The Brandon Capital managed Medical Research Commercialisation Fund (MRCF) has received funding to roll out the Women in Leadership Development (WILD) program nationally.
The program was established to increase female participation in the most senior STEM leadership positions. It has received over $1 million from the Department of the Prime Minister and Cabinet’s Office for Women.
Australian jobs in STEM are growing faster than any other sector. Yet women still only account for 16 per cent of the STEM workforce and 3 per cent of STEM executives and CEOs.
The WILD program was founded by three PhD qualified women – Dr Nadine Brew (general manager, Cincera Therapeutics), Dr Lauren Giorgio (chief operating officer, GPN Vaccines) and Dr Udani Reets (director partnerships, Peter MacCallum Cancer Centre).
“Australia has so many remarkable women working in STEM but too often they face significant barriers to progressing to the most senior levels,” said Dr Reets.
“All of the WILD founders have had our own experiences witnessing first-hand the barriers faced by women wanting to move up the ranks and the program was created to provide tangible solutions to address these.
“In addition to a shortage of positive role models and a culture of unconscious bias, the cost of training and poor pathways to promotion are the main barriers that we have identified.”
The federal government funding will be used to roll out the program nationally following a successful pilot in Victoria in 2019.
Twenty women joined the pilot with more than 40 per cent of participants experiencing career progression while doing the course. It is anticipated that 25 women will participate in the program each year over the next three years with the first cohort to be selected by the end of this year, to commence in early 2022.
“The program focuses on providing director and leadership training and board mentorship, and it also builds a community of female leaders in the industry and creates networking opportunities. Aiming to have 100 women complete the program will have a significant impact on the Australian STEM sector and increase female representation at the executive and board levels,” added Dr Giorgio.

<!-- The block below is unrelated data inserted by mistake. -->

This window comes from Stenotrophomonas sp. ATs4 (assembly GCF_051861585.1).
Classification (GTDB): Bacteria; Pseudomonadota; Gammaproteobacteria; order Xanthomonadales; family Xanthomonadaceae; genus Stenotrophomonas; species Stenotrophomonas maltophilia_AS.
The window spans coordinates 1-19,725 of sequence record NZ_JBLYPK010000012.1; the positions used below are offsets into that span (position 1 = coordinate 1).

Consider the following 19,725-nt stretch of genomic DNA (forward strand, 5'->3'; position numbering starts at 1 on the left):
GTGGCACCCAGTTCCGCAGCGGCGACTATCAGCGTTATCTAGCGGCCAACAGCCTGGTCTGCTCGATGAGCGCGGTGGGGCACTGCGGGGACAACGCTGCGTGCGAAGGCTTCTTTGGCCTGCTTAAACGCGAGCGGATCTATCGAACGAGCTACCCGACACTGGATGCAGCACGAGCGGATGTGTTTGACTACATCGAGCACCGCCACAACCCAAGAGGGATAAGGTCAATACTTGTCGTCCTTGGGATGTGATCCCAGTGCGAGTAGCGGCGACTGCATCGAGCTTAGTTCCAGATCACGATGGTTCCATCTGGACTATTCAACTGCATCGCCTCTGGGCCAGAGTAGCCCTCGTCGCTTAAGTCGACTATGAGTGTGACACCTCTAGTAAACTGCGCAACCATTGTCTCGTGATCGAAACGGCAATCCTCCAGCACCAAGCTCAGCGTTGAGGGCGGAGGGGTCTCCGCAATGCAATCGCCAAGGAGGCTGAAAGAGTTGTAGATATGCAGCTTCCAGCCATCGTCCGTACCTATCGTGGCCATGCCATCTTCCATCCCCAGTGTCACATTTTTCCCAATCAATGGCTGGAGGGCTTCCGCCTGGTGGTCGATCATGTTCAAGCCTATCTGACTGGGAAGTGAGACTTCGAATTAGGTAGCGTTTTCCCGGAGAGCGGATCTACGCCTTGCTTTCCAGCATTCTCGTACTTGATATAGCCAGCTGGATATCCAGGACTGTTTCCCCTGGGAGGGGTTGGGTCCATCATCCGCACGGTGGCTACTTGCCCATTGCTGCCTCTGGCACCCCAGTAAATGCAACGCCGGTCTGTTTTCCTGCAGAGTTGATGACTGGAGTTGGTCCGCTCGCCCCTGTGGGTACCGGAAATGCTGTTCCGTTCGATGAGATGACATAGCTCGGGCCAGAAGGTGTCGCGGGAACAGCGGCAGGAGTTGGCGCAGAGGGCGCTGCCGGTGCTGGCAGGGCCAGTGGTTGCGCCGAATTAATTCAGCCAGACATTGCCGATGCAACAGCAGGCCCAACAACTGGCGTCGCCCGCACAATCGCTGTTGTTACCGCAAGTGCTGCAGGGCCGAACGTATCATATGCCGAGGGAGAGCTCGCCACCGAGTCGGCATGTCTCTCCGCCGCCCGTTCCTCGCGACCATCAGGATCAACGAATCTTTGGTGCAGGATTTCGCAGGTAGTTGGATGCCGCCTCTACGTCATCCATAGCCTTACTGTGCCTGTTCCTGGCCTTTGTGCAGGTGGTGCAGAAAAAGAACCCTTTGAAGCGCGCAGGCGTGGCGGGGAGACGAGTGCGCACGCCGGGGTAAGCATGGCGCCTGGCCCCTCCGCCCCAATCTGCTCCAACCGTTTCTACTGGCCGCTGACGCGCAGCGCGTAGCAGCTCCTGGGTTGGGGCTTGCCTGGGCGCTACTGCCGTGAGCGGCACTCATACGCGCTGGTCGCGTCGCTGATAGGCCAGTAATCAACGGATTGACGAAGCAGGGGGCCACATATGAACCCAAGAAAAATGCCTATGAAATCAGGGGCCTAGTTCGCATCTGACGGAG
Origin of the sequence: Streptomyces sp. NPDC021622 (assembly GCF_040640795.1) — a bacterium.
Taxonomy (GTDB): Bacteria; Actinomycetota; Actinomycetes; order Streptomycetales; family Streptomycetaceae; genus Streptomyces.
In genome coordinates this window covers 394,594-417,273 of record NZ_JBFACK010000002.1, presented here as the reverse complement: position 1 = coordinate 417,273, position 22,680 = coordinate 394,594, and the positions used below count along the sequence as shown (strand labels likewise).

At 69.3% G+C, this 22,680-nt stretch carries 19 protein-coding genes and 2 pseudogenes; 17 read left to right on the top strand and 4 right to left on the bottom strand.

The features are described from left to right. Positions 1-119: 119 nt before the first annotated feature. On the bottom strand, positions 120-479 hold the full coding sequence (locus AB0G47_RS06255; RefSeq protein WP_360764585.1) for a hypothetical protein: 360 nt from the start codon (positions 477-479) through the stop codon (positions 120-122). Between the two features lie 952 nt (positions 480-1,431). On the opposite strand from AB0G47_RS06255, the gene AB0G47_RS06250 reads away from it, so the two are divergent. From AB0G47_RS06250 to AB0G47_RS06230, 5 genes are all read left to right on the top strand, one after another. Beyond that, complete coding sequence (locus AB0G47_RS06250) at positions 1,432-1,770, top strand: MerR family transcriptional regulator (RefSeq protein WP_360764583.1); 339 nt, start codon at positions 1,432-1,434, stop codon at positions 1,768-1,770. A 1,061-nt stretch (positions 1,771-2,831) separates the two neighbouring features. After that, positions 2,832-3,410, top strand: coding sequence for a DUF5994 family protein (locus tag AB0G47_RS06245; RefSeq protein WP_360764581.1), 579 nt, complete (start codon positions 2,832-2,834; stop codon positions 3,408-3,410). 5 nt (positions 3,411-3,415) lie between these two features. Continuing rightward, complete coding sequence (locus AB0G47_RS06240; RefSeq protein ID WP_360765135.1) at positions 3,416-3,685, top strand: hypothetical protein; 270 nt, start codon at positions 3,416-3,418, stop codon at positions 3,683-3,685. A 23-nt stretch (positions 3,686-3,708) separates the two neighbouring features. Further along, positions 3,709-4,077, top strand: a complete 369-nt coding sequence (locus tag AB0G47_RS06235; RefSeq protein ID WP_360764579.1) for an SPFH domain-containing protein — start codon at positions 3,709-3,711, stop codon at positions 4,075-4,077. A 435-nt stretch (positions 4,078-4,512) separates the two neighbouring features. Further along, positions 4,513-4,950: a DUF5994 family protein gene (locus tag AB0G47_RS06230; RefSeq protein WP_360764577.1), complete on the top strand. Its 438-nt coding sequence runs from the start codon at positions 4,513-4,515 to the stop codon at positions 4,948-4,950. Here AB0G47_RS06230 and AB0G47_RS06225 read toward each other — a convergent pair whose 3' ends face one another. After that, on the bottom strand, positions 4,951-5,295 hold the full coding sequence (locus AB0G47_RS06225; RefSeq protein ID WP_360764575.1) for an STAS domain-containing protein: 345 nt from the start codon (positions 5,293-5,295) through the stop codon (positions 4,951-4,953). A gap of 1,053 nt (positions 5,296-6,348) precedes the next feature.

The WILD program consists of three parts – completing recognised governance training, an executive leadership retreat and participation in board meetings for a STEM-related company so as to gain mentorship and firsthand experience working in a senior management setting.
Marthe D’Ombrain, the senior director and head of Global Research Innovation at CSL, participated in the 2019 pilot. “Taking part in the WILD Program was an extremely rewarding experience. The program gave me more confidence but also provided access to a community of women in the industry who were willing to share their valuable insights, expertise and skillsets with the wider group,” she said.
MRCF CEO Dr Chris Nave said there is an industry-wide diversity problem that needs to be addressed. “The reality is that not enough of our brightest young women are choosing careers in STEM, and those that do face unacceptable barriers to progression. It is our hope that this program can start to break down some of those barriers. The extremely positive results from the 2019 pilot are exciting and we hope to see these multiply as we roll out the program nationally.”
The Brandon Capital-managed Medical Research Commercialisation Fund (MRCF) was one of 60 organisations across the country to receive $39.8m under the Women’s Leadership and Development Program. It is estimated the funding will benefit around 40,000 Australian women nationwide.